It's a precarious time for cultural criticism of every kind. As any author knows, newspapers and magazines devote ever less space to reviewing books, leaving readers in the dark about who's publishing what. Even the fabled New York Times Book Review is rumored to be facing the ax.
The story is much the same in other areas, including classical music criticism. Last year, WQXR devoted a show to how cost-conscious newspapers are devoting less space to "serious" criticism. And just a few days ago, Wall Street Journal Editor-in-Chief Gerard Baker announced that the publication will be restructuring its print edition due to a decline in advertising and will reduce its coverage of the arts and culture.
To which a consortium of nonprofits and foundations said, "Enough already."
The San Francisco Conservatory of Music, the Rubin Institute for Music Criticism, and the Ann and Gordon Getty Foundation, known for its support for symphonies and opera companies will help The Boston Globe pay for writer Zoë Madonna to be a music critic at the newspaper for 10 months. Madonna started work in early November.
At some level, this isn't all that surprising. We write all the time about the growing stream of grants to media outlets by funders alarmed by the rapid shrinking of the Fourth Estate. Typically, though, these funders are motivated by concern over thinning coverage of such critical issues as health, the environment, global affairs and criminal justice. It's less common that they have a cultural agenda.
And it isn't very often that you see foundations banding together to fund a single job, much less one that most people take for granted, particularly at a national publication like the Globe. It's a testament to the dire state of classical music coverage in the journalism space. It represents the low-hanging fruit of cost-cutting.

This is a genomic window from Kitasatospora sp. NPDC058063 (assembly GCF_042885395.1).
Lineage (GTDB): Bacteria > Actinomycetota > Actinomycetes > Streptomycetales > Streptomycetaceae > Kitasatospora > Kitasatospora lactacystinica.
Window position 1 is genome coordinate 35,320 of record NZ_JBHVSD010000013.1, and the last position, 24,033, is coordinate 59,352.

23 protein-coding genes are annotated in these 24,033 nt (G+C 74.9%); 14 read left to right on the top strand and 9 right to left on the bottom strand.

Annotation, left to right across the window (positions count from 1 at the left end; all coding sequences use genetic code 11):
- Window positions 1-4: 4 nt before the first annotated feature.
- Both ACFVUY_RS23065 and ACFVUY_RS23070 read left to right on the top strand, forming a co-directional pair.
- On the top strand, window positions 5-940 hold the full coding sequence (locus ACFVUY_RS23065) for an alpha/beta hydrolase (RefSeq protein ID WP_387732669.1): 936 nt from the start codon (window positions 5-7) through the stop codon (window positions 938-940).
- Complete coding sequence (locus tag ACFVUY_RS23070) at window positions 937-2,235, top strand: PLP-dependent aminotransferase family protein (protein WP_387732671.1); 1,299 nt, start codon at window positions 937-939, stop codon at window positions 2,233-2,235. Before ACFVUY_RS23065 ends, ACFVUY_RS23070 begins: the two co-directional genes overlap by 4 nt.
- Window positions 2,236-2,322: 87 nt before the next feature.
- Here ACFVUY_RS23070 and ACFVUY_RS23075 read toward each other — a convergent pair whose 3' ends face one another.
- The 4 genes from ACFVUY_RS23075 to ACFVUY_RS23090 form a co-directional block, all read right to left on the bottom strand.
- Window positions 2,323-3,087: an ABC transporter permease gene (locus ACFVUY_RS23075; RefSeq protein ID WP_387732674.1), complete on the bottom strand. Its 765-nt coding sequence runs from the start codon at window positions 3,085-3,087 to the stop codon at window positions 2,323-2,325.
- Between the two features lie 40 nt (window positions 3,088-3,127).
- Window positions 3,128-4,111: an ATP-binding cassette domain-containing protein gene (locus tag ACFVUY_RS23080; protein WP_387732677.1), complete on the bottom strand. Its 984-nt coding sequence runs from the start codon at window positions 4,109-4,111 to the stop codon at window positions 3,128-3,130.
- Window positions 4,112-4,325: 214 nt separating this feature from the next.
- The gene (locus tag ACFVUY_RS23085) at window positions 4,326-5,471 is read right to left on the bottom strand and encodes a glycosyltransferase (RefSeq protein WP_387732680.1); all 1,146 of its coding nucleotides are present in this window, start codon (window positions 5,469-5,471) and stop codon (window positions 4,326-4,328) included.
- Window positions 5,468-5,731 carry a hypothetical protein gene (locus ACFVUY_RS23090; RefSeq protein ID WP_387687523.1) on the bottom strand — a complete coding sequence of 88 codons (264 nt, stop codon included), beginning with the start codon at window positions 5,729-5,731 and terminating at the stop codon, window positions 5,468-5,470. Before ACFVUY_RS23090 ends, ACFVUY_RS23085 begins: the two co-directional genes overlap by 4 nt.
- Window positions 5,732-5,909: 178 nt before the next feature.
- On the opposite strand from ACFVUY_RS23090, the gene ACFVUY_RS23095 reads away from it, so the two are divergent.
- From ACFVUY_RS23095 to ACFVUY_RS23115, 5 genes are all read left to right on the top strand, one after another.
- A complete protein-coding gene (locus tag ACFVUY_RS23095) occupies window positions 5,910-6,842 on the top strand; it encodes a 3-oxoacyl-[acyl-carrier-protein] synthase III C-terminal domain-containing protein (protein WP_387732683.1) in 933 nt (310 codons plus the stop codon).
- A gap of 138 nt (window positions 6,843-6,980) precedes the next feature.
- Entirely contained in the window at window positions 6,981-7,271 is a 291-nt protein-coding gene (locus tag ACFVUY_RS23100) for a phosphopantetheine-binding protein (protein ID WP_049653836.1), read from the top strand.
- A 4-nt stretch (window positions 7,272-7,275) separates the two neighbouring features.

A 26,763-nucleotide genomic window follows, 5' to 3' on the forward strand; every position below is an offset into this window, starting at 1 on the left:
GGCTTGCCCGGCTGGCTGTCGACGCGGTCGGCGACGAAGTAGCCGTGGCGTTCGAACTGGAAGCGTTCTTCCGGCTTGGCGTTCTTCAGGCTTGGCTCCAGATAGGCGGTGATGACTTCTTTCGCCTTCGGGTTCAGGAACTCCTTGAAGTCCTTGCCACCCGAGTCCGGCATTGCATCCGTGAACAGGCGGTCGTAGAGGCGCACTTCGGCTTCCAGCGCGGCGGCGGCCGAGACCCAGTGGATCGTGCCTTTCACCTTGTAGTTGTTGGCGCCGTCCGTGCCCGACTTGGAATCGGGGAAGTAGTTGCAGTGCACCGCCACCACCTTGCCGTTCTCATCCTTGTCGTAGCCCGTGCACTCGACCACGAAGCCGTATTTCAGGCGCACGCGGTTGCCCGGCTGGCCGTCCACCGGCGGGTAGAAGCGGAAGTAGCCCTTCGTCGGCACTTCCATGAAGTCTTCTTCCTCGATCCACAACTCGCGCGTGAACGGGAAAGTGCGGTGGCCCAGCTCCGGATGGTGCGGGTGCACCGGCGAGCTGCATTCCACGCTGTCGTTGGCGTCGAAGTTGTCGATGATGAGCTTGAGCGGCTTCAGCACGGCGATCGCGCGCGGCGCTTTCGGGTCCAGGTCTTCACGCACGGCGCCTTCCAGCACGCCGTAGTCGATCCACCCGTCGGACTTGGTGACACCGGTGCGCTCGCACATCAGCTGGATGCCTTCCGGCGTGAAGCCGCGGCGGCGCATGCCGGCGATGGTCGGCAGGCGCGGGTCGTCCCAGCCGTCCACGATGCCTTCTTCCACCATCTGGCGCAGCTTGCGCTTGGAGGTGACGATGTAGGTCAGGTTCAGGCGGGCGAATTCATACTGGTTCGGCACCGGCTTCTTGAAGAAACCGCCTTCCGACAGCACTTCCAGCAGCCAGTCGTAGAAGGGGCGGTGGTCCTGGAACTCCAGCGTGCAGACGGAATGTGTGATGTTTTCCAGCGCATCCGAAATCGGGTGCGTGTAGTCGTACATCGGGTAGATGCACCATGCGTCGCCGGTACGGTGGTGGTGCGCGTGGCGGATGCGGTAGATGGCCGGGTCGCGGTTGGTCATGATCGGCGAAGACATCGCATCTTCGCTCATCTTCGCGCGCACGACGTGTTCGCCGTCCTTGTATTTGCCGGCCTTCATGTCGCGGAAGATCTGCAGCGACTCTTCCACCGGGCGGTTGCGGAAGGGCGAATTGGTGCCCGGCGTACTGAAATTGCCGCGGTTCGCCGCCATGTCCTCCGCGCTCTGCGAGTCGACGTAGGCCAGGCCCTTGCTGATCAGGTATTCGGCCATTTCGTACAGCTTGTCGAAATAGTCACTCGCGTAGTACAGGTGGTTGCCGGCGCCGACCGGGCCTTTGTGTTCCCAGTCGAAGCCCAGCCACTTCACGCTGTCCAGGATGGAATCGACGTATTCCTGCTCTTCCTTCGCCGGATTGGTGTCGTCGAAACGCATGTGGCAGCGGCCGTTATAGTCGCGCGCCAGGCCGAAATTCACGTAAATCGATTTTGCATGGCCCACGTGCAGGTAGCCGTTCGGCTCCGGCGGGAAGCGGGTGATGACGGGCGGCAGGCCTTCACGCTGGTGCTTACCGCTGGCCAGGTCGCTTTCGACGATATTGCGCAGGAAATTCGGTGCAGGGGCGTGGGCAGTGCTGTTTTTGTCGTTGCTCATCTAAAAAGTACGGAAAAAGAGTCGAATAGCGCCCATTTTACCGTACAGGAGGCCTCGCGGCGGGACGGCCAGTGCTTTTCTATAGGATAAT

That's the bad news. The good news is that the brains behind the arrangement hope it can be replicated elsewhere. And why not? It's safe to say newspapers may be more inclined to publish classical music criticism — or modern art, dance, or architecture criticism, for that matter — if someone else foots the bill.
Then again, questions inevitably arise anytime outside funders foot the bill for publications. For example, the Times points out that the Ann and Gordon Getty Foundation provides financial support to many musical institutions, so at times it may find itself underwriting both a performance and its critic. Acutely aware of the optics, the consortium said that the Globe would retain complete editorial control over Madonna's assignments and her work.
Foundation-funded critics may raise other sticky questions, too, but barring a miraculous financial turnaround for the newspaper industry, it seems like a logical and reasonable compromise. As with so much of the funding coming in to a struggling media sector, the positives far outweigh any negatives.
Stephen Rubin, the president and publisher of Henry Holt & Company and the founder of the criticism institute, concurs. "I hope the Globe’s willingness to partner with us will be a model for other newspapers across the land," he said.